One of the issues facing the survival and conservation of bees is the lack of long-term data on species numbers which makes establishing their conservation status difficult. For example, despite general knowledge that many bee species are currently in decline, only two are on the US endangered species list and of the small amount of work conducted in conserving these species, much of the conservation efforts has focused on an agricultural setting with the backing of government grants from the EU. Whilst this forms a solid foundation on which to build, there has been a strong neglect in the conservation of bees in their natural habitat. This sits at the epicentre of the problem. Without fully understanding the situation, how can anyone begin to make concerted efforts to improve it? Luckily, research is becoming increasingly focused on this issue and I have no doubt we will begin to see more action soon.
You may possibly be thinking, “But isn’t too late?” or “Can I make a difference?” but the more important question is, “Do I have a choice?” and the answer is a resounding, “No”. This is just one writer’s opinion and should be treated as such, but we often hear that, “We’re at the tipping point” or “On the precipice and action is needed” which rings true for many environmental issues. Climate change and the concentration of CO2 and other greenhouse gases in the atmosphere can be lowered but action is needed now. The extinction of tigers in the wild can be stopped but we need to act now. I could pull examples from any one of the many environmental issues but pattern would be the same. A pattern of continued damage followed by a realisation of the threat and then efforts to rectify things. The same is true of bees. Is it too late? No. When do we need to act? Right now.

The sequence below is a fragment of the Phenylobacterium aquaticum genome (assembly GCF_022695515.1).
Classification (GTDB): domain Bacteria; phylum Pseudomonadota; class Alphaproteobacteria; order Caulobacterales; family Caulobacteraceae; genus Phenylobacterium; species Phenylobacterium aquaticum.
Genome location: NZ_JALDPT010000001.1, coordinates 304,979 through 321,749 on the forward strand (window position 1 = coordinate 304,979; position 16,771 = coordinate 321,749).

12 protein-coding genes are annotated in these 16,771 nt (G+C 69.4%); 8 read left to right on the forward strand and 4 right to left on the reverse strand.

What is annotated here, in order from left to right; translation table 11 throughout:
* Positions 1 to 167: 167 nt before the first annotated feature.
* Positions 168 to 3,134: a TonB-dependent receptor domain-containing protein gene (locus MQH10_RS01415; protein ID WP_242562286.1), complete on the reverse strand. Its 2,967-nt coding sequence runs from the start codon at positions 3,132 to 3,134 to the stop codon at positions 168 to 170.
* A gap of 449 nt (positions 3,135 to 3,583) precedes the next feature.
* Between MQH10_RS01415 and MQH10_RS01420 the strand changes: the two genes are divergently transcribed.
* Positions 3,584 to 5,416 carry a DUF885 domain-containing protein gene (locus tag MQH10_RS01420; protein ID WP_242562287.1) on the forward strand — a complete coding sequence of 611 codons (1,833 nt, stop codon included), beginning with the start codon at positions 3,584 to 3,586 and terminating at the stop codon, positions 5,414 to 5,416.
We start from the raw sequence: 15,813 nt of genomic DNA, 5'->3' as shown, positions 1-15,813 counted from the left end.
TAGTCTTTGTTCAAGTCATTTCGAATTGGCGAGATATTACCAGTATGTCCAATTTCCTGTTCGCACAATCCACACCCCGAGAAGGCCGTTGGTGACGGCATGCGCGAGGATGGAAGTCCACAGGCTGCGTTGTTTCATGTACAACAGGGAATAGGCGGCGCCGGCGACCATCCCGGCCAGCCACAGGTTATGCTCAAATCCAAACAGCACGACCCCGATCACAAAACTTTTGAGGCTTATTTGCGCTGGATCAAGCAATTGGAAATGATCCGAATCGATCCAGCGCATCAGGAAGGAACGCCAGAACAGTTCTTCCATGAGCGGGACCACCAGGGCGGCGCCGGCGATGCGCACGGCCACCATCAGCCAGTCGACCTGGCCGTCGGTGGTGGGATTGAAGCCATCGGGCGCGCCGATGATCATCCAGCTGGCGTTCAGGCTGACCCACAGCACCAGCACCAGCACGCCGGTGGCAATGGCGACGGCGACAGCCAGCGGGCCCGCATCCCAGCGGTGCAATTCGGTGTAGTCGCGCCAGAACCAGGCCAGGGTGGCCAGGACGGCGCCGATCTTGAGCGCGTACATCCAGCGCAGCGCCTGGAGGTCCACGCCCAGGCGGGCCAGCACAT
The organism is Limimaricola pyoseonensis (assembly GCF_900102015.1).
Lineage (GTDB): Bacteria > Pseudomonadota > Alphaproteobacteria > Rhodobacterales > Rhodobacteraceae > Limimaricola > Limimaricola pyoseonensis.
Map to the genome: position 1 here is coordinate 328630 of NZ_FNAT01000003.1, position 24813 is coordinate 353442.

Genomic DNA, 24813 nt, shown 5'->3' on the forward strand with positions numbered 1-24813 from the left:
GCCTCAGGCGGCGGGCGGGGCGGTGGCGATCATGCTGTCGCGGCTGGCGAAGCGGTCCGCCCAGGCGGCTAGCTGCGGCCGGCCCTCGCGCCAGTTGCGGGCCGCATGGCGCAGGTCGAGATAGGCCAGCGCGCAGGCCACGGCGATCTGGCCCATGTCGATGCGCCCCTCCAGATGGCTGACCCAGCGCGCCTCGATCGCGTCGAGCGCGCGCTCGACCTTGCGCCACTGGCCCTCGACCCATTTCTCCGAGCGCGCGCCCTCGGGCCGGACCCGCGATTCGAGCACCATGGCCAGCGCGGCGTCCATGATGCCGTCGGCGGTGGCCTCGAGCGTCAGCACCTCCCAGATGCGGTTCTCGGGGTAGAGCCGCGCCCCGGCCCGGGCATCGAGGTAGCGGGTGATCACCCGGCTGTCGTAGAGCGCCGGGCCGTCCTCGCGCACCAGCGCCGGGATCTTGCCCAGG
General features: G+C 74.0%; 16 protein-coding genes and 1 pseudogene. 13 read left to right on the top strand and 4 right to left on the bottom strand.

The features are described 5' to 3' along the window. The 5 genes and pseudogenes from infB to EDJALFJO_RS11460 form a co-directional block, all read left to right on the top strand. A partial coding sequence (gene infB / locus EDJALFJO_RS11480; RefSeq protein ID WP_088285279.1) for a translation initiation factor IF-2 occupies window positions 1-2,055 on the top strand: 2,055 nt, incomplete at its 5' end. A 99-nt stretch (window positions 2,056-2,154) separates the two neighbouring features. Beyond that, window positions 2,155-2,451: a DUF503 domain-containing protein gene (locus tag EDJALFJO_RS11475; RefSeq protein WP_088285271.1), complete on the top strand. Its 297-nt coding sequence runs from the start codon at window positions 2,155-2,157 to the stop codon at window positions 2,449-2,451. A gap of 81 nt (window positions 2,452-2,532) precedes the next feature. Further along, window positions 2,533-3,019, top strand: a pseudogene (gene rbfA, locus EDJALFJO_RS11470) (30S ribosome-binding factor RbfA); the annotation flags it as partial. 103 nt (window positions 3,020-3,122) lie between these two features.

When answering the question, “What can we do to help?” many of the issues feel so much bigger than ourselves. We may feel we are just one man or woman, and any action will be just a drop in the ocean, doing little to negate long term effects. There may be some truth in this, as much as I don’t like to admit it, but that does not for a second mean we should do nothing and just wait around for the inevitable. We can all help by planting bee-friendly species in our gardens to provide food for bees; make greater efforts to purchase organic food (or that which has not be dowsed in pesticides or fertilisers); avoid using fertilisers and pesticides in our own gardens; buy raw, organic honey; join in with projects which help plant key species; educate children and reduce our carbon footprint. The culmination of efforts across the globe may well be enough to trigger change—just look at the success of repairing the hole in the ozone layer.
I hope that with efforts, myself and others will once again enjoy healthy bee numbers. The alternative is dire and involves a drop of food production (not ideal when the human population is estimated to hit nine billion by 2050), drastic conservation efforts (with untold effects) or required human pollination (which will lead to a drastic increase in food prices). This is a picture I am sure no one would want to paint but will become our inevitable fate unless we act soon. The fight of the bees is just beginning. Will you help defend them?